INSTITUTE OF FOOD AND
UNIVERSITY OF FLORIDA
A Vegetable Crops Extension Publication
V elablc Crops Deparltment *1255 HSPP D Caincsillc. FL 32611 Telephone 392-2134
December 12, 1988
I. NOTES OF INTEREST
A. Vegetable Crops Calendar. NOTICE: PLEASE
B. Eighth Annual FSGSA-IFAS RETURN YOUR
Seed Seminar: Agenda VEGETARIAN
C. Strawberry Field Day Program SUBSCRIPTION CARD
D. Announcement and Invitation NOW OR YOU MAY BE
for Florida Growers to the DELETEDIII
21st Congress of the National
Agricultural Plastics Association.
E. New Newsletter on Greenhouse Vegetables.
":i ',' II. COMMERCIAL VEGETABLES
A. Use of Transplants in Watermelon Production.
III. PESTICIDE UPDATE
A. Third Party Registrations Future for Vegetable
SB. Curbit, EC label on cucumbers, melons, water-
4 ... C. Methyl Bromide Use on Watermelon.
IV. VEGETABLE GARDENING
A. American Horticultural Therapy Association.
V' Note: Anyone is free to use the information in this
4Y5 : newsletter. Whenever possible, please give credit to the
S. -4, authors. The purpose of trade names in this publication is
solely for the purpose of providing information and does not
necessarily constitute a recommendation of the product.
The Institute of Food and Agricultural Sciences is an Equal Employment Opportunity Affirmative Action Employer authorized to provide research,
educational information and other services only to individuals and institutions that function without regard to race, color, sex, or national origin.
COOPERATIVE EXTENSION WORK IN AGRICULTURE AND HOME ECONOMICS. STATE OF FLORIDA. IFAS, UNIVERSITY OF
FLORIDA, U. S. DEPARTMENT OF AGRICULTURE. AND BOARDS OF COUNTY COMMISSIONERS COOPERATING
I. NOTES OF INTEREST
Jan. 7, 1989. Suwannee Valley
Vegetable and Greenhouse Vegetable
Shortcourse and Tradeshow. 8:00 am
to 3:00 pm (Field vegetable program),
3:00 pm to 8:30 pm (greenhouse
vegetable program). Programs held at
Suwannee County Agricultural Center
and Coliseum in Live Oak. Lunch and
dinner tickets $5.00 each. (Contact
Bob Hochmuth, Live Oak AREC (904)
Jan. 30, 1989. Watermelon
Institute. Farm Bureau Building
Auditorium. 12:00 noon to 4:00 pm.
(Contact George Hochmuth, (904) 392-
Feb. 1, 1989. Strawberry Field
Feb. 5-7, 1989. Southern Region
- ASHS Annual Convention. Opryland
Hotel, Nashville, TN.
Feb. 8-9, 1989. FSGSA-IFAS Seed
Seminar, Holiday Inn West, 1-75 -
Newberry Road. Gainesville.
Feb. 11, 1989. 4-H/FFA Horticul-
ture Identification/Judging Event.
Florida State Fair. Tampa. 9:00 am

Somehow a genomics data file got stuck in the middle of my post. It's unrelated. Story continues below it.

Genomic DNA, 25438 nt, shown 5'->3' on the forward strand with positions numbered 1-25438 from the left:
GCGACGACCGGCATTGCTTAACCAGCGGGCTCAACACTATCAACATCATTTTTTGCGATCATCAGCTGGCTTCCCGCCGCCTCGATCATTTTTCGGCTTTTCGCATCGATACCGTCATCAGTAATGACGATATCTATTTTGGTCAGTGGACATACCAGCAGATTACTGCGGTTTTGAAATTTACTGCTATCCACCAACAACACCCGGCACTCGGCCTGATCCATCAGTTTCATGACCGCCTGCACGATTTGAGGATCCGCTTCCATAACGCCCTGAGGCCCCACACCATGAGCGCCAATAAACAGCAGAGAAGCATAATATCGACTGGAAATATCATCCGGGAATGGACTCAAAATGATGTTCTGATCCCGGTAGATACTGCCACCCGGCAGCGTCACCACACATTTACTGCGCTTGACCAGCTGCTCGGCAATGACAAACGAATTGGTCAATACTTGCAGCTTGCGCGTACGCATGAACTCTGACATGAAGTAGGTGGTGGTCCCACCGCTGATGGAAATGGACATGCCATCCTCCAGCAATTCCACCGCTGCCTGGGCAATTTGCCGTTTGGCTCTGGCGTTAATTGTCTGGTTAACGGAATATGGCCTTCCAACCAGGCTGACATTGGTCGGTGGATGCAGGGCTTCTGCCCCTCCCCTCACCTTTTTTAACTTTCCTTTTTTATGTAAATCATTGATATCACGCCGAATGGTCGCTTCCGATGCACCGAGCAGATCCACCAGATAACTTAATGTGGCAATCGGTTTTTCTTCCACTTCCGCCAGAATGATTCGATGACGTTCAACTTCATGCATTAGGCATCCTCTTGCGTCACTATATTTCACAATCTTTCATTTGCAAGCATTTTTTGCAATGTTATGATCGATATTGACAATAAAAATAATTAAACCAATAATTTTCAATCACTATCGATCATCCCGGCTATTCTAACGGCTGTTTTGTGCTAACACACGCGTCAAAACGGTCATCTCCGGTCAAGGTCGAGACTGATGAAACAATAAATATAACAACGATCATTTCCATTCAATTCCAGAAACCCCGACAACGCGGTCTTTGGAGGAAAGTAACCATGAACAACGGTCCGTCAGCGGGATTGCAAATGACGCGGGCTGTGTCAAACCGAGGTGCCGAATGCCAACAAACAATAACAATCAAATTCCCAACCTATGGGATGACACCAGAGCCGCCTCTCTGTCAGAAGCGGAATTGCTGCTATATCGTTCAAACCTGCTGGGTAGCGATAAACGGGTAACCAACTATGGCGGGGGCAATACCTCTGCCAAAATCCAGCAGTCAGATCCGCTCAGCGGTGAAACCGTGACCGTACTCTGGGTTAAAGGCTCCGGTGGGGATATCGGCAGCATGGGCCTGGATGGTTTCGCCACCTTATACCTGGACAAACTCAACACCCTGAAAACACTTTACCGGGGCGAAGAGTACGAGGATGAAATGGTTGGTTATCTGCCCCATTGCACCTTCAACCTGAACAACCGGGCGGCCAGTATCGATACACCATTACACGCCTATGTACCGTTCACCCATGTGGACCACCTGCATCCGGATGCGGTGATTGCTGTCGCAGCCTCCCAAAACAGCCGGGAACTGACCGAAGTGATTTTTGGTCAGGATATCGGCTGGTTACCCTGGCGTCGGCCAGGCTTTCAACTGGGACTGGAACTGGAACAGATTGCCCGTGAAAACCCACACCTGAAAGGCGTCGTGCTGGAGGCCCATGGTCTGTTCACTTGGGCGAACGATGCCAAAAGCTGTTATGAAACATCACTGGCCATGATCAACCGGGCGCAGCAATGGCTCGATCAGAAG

(Contact Jim Stephens).
March 6-9, 1989. National
Agricultural Plastics Assoc. 21st
Congress, Orlando Hyatt Hotel,
B. Eighth Annual
Seed Seminar: Agenda.
EIGHTH ANNUAL FSGSA-IFAS SEED SEMINAR
Feb.8-9, 1989, Holiday Inn West, 1-75
11:00 am to 5:00 pm Registration
1:15 pm Welcome Danny Summers, President, FSGSA.
Session One: POLICY AND PROCEDURES FOR IFAS CULTIVAR RELEASES AND THE
NEW FLORIDA SEEDS LAWS Moderator: Rick Anderson, Peto Seed Company.
1:30 pm IFAS Cultivar Release Policy J. M. Davidson, Dean for Research, IFAS.
2:00 pm New Wheat Cultivar Releases Ron Barnett, IFAS Agronomy.
2:15 pm Jubilee II Watermelon Jim Crall, IFAS, CFREC, Leesburg.
2:30 pm New Lettuce Releases for Florida Vic Guzman, IFAS Everglades REC.
2:45 pm The New Florida Seed Law Van B. Madden, Seed Section, FDACS.
3:00 pm Florida Laws Pertaining to Labeling and Interstate Shipment of Seeds
When Treated With Pesticides Steve Rutz, Bureau of Pesticides, FDACS
3:30 pm Session Two: SEED TREATMENTS AND GERMINATION ENHANCEMENT IN THE
FLORIDA TRANSPLANT HOUSE Moderator: Richard Wojciak, SunSeeds.
Seedsman Seminar Agenda continued
3:35 pm New Commercial Seed Enhancements for Vegetable Transplant Growers -
Steve Cull, Peto Seed Company, Saticoy, California.
4:00 pm The Needs for Better Germination Tom Youngs, Zellwin Farms.
4:20 pm Germination Enhancement Treatments and the Need for Better Germination
Dick Bostdorff, Speedling Inc., Sun City.
6:00 pm Social
7:00 Dinner Biotechnology: Monsanto's Perspective, Dr. Stephen Muench,
Product Development Manager Genetically Engineered Plants, Monsanto,
8:25 am Session Three: PESTS AS THEY AFFECT EARLY SEEDLING GROWTH Moderator
Leonard A. Douglass, Asgrow Florida Company, Lake City.
8:30 am Improving Plant Stands of Super Sweet Corn by Seed Treatment D.J.
Cantliffe, Vegetable Crops Department, IFAS, Gainesville.
8:45 am Realizing the Promise of Biological Seed Treatments Dr. Gary Harman,
Department of Horticultural Sciences, Cornell University, Geneva, NY.
9:25 am Survey of Alternaria dauci in Carrots and New Germplasm for Resistance.
Jim Strandberg, CFREC, Sanford.
9:45 am Transplant House Foliar Diseases and Insects Galen Francis, Glades
10:05 am White Fly and its Control in the Plant House and on Young Field
Seedlings Dave Shuster, Gulf Coast REC, Bradenton.